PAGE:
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IPFS News Link • Economics: Austrian

Remembering Hayek's Remarkable Nobel Lecture

• https://fee.org, Lawrence W. Reed

Thirty-two years ago this month—on March 23, 1992—Austrian economist, political philosopher, and Nobel laureate Friedrich August von Hayek passed away at age 92. It is not upon that sad occasion I dwell here, but rather, on the 50th anniversary later this year of his acceptance speech at the Nobel ceremonies in Stockholm, Sweden. What a glorious moment it was!

From 1969, when the first Nobel in Economic Science was awarded, until Hayek's win in 1974, I was among many who yearned for the day when a genuine friend of freedom and free markets would be so honored. It seemed every year that the award went to someone for attempting to quantify the unquantifiable, to count the angels on a pinhead, or to whitewash statism. We despaired, as Adam Smith surely did from the grave.

Then in 1974, Stockholm fired a shot across the Establishment bow by recognizing Hayek. Two years later, Milton Friedman won the prize. In the decades since, more economists friendly to markets claimed it—including such luminaries as George Stigler, James Buchanan, Ronald Coase, Gary Becker, Robert Lucas, Robert Mundell, Vernon Smith, Elinor Ostrom, and Angus Deaton.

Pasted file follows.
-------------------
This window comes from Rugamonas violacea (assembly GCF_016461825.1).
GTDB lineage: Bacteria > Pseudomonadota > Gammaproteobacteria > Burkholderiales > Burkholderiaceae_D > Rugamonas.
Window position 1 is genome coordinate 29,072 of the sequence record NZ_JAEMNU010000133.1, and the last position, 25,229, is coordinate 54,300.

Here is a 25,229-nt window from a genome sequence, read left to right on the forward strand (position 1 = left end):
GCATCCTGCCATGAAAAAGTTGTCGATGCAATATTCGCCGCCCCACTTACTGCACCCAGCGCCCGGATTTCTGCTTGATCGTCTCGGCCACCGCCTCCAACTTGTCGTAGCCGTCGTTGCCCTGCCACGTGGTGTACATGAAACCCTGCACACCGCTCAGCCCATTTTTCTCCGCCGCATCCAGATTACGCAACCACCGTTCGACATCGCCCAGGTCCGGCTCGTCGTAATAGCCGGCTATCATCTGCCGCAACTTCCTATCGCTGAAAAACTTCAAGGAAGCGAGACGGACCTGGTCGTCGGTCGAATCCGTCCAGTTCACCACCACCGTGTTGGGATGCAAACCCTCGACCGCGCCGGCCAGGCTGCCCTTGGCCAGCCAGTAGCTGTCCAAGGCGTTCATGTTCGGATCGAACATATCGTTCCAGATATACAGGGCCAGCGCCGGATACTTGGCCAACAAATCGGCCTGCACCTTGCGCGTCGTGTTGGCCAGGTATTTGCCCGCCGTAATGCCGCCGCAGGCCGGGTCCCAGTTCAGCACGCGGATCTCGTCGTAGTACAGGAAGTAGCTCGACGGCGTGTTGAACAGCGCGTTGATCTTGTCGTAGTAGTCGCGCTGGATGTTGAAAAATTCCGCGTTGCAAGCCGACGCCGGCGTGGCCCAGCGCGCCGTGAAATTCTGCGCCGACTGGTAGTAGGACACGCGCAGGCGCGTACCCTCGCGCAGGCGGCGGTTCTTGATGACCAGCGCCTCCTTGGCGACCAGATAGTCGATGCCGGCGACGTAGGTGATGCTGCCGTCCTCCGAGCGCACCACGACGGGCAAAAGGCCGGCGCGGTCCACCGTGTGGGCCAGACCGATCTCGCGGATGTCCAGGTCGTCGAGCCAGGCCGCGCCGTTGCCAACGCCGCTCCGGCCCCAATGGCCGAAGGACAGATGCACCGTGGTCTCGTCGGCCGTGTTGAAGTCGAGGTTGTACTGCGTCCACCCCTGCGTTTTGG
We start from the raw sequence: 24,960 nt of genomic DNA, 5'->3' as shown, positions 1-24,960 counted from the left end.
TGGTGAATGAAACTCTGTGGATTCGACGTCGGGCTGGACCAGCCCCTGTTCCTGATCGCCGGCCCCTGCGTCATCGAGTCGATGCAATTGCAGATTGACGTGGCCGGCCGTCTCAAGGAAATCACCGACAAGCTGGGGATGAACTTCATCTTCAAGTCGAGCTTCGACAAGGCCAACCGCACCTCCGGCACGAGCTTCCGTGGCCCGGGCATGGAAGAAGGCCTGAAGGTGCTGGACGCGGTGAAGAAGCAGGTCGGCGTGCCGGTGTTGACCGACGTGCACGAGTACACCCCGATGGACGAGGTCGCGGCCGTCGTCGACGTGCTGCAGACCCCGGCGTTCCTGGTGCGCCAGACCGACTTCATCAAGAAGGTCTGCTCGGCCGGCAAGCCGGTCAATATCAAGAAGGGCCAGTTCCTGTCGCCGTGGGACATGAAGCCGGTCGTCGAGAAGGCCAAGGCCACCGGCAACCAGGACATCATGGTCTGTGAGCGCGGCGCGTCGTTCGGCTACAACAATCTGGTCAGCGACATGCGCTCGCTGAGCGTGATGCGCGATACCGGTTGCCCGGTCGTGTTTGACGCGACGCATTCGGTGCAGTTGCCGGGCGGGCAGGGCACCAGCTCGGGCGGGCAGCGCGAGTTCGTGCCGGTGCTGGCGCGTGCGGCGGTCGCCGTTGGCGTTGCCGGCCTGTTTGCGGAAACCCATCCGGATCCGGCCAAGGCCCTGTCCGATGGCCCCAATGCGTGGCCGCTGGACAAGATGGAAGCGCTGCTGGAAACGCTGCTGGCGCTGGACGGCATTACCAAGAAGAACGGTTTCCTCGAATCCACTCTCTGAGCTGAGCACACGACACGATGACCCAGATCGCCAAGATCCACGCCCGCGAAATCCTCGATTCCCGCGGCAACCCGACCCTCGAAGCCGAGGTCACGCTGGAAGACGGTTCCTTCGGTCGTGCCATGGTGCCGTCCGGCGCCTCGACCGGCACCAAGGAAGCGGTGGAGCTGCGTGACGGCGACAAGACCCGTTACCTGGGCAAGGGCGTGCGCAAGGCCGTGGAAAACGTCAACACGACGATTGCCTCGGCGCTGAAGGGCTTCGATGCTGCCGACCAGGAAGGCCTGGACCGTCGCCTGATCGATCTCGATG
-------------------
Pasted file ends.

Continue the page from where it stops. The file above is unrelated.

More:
Even so, the Nobel Committee in 1974 couldn't bring itself to give that year's Economics award to Hayek only. It "balanced" him by also bestowing one on the Swedish socialist Gunnar Myrdal—whose arrogance showed itself when he turned his nose up at Hayek. The latter was always gracious; if he harbored uncomplimentary views of the crackpot Myrdal, he never said so in public. The smug, state-worshiping Swede argued the prize should be abolished if central planning skeptics like Hayek and Friedman were given it.

All these years later, almost nobody remembers Myrdal, and fewer still ever quote him. Practically no one recalls a good book or a memorable phrase he penned. His own country, Sweden, turned away from his naïve presumptions and now boasts the 9th freest economy in the world.

Hayek, however, is cited somewhere every day, if not every hour. The Road to SerfdomThe Constitution of LibertyThe Denationalization of Money, and The Use of Knowledge in Society are four of his many works that millions around the world have either read or heard of. I could take a nice vacation if I claimed fifty bucks for every instance in which I have quoted just this one of many Hayek gems: "The curious task of economics is to demonstrate to men how little they really know about what they imagine they can design."

The great man from Vienna richly deserves to be remembered. He was erudition wrapped with eloquence and neatly packaged in elegance. His contributions to social sciences are monumental. He will still be quoted a century from now. But in the meantime, allow me to share a few excerpts from his Nobel acceptance speech, "The Pretence of Knowledge," delivered on December 11, 1974, in Stockholm.


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